Slide 17 - Lymphoma David Lee MD, FRCPC Overview Concepts, classification, biology Epidemiology Clinical presentation Diagnosis Staging Three important types of lymphoma Conceptualizing lymphoma neoplasms of lymphoid origin, typically causing lymphadenopathy leukemia vs lymphoma lymphomas as clonal expansions of cells at certain developmental stages Lymphoid progenitor T-lymphocytes Plasma cells B-lymphocytes naïve germinal center B-cell development stem cell lymphoid progenitor progenitor-B pre-B immature B-cell Bone marrow Lymphoid tissue memory B-cell plasma cell germinal center B-cell mature naive B-cell Clinically useful classification Diseases that have distinct clinical features natural history prognosis treatment Biologically rational classification Diseases that have distinct morphology immunophenotype genetic features clinical features Classification Lymphoma classification (2001 WHO) B-cell neoplasms precursor mature T-cell & NK-cell neoplasms precursor mature Hodgkin lymphoma Non- Hodgkin Lymphomas A practical way to think of lymphoma Mechanisms of lymphomagenesis Genetic alterations Infection Antigen stimulation Immunosuppression Epidemiology of lymphomas 5th most frequently diagnosed cancer in both sexes males > females incidence NHL increasing Hodgkin lymphoma stable Incidence of lymphomas in comparison with other cancers in Canada Age distribution of new NHL cases in Canada Age distribution of new Hodgkin lymphoma cases in Canada Risk factors for NHL immunosuppression or immunodeficiency connective tissue disease family history of lymphoma infectious agents ionizing radiation Clinical manifestations Variable severity: asymptomatic to extremely ill time course: evolution over weeks, months, or years Systemic manifestations fever, night sweats, weight loss, anorexia, pruritis Local manifestations lymphadenopathy, splenomegaly most common any tissue potentially can be infiltrated Other complications of lymphoma bone marrow failure (infiltration) CNS infiltration immune hemolysis or thrombocytopenia compression of structures (eg spinal cord, ureters) pleural/pericardial effusions, ascites Diagnosis requires an adequate biopsy Diagnosis should be biopsy-proven before treatment is initiated Need enough tissue to assess cells and architecture open bx vs core needle bx vs FNA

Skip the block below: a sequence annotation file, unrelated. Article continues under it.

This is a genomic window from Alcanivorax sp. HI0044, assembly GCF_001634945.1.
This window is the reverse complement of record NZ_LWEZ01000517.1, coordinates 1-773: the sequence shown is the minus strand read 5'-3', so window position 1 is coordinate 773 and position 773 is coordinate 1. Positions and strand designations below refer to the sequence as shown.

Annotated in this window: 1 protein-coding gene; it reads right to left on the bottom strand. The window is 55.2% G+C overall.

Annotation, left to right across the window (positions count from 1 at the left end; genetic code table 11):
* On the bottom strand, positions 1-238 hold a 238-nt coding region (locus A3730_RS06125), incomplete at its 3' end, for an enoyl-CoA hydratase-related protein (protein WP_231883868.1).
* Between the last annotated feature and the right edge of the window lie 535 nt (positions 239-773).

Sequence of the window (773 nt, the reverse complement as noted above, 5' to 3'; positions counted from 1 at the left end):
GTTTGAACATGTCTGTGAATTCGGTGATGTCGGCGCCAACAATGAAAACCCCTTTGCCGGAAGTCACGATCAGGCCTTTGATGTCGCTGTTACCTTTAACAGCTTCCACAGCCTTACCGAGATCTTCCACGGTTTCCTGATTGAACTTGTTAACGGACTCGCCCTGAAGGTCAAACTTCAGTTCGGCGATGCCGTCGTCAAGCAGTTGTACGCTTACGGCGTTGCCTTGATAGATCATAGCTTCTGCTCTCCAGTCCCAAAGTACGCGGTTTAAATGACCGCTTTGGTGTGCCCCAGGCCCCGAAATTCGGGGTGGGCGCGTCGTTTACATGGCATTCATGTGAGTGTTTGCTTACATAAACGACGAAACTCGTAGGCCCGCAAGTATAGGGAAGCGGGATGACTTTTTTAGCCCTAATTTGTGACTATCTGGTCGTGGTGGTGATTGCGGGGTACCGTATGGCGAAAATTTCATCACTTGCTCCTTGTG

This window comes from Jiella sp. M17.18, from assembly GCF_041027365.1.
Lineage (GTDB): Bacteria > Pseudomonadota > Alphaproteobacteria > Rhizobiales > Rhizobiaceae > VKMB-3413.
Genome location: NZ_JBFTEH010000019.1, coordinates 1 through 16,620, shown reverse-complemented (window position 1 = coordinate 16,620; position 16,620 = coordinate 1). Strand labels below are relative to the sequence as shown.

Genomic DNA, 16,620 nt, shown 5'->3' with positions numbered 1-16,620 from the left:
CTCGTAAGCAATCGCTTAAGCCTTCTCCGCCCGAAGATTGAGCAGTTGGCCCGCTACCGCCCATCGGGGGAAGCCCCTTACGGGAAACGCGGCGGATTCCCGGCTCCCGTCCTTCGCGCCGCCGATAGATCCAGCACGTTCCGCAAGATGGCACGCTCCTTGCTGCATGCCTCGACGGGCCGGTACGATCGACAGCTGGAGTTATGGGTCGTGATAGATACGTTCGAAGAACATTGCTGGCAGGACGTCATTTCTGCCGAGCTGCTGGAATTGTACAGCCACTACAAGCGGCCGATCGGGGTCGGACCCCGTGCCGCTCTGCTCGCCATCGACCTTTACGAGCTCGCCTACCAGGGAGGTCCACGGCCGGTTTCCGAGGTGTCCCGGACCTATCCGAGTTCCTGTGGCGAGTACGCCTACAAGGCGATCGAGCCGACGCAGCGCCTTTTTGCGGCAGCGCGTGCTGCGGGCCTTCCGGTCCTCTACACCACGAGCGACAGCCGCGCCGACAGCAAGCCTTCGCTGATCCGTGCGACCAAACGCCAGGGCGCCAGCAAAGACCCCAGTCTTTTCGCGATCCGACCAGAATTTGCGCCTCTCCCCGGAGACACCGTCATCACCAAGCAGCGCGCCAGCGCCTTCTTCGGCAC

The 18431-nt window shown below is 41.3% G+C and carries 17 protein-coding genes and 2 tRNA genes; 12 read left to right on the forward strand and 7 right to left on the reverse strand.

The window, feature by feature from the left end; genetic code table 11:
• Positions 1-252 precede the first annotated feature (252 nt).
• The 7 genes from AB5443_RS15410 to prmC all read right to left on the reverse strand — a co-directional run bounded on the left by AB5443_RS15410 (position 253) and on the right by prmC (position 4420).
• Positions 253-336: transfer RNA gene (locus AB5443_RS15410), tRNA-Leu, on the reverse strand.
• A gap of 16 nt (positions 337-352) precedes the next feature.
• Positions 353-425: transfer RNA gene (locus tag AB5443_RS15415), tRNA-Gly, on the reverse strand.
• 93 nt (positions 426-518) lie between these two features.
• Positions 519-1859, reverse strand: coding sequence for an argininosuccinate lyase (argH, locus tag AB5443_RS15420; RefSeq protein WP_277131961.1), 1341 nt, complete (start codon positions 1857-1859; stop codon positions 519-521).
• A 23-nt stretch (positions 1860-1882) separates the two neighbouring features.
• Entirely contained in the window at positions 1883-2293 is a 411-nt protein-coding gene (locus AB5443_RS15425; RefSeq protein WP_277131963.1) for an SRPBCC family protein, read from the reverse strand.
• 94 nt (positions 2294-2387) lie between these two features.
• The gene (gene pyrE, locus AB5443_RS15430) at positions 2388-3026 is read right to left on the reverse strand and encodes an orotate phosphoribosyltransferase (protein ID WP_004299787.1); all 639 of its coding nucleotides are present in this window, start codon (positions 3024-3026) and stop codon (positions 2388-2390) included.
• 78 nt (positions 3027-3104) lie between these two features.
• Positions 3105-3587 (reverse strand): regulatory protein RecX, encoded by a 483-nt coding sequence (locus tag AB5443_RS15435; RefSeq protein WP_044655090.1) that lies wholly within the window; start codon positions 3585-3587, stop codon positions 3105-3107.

Slide 18 - Lymphoma David Lee MD, FRCPC Overview Concepts, classification, biology Epidemiology Clinical presentation Diagnosis Staging Three important types of lymphoma Conceptualizing lymphoma neoplasms of lymphoid origin, typically causing lymphadenopathy leukemia vs lymphoma lymphomas as clonal expansions of cells at certain developmental stages Lymphoid progenitor T-lymphocytes Plasma cells B-lymphocytes naïve germinal center B-cell development stem cell lymphoid progenitor progenitor-B pre-B immature B-cell Bone marrow Lymphoid tissue memory B-cell plasma cell germinal center B-cell mature naive B-cell Clinically useful classification Diseases that have distinct clinical features natural history prognosis treatment Biologically rational classification Diseases that have distinct morphology immunophenotype genetic features clinical features Classification Lymphoma classification (2001 WHO) B-cell neoplasms precursor mature T-cell & NK-cell neoplasms precursor mature Hodgkin lymphoma Non- Hodgkin Lymphomas A practical way to think of lymphoma Mechanisms of lymphomagenesis Genetic alterations Infection Antigen stimulation Immunosuppression Epidemiology of lymphomas 5th most frequently diagnosed cancer in both sexes males > females incidence NHL increasing Hodgkin lymphoma stable Incidence of lymphomas in comparison with other cancers in Canada Age distribution of new NHL cases in Canada Age distribution of new Hodgkin lymphoma cases in Canada Risk factors for NHL immunosuppression or immunodeficiency connective tissue disease family history of lymphoma infectious agents ionizing radiation Clinical manifestations Variable severity: asymptomatic to extremely ill time course: evolution over weeks, months, or years Systemic manifestations fever, night sweats, weight loss, anorexia, pruritis Local manifestations lymphadenopathy, splenomegaly most common any tissue potentially can be infiltrated Other complications of lymphoma bone marrow failure (infiltration) CNS infiltration immune hemolysis or thrombocytopenia compression of structures (eg spinal cord, ureters) pleural/pericardial effusions, ascites Diagnosis requires an adequate biopsy Diagnosis should be biopsy-proven before treatment is initiated Need enough tissue to assess cells and architecture open bx vs core needle bx vs FNA Stage I Stage II Stage III Stage IV Staging of lymphoma A: absence of B symptoms B: fever, night sweats, weight loss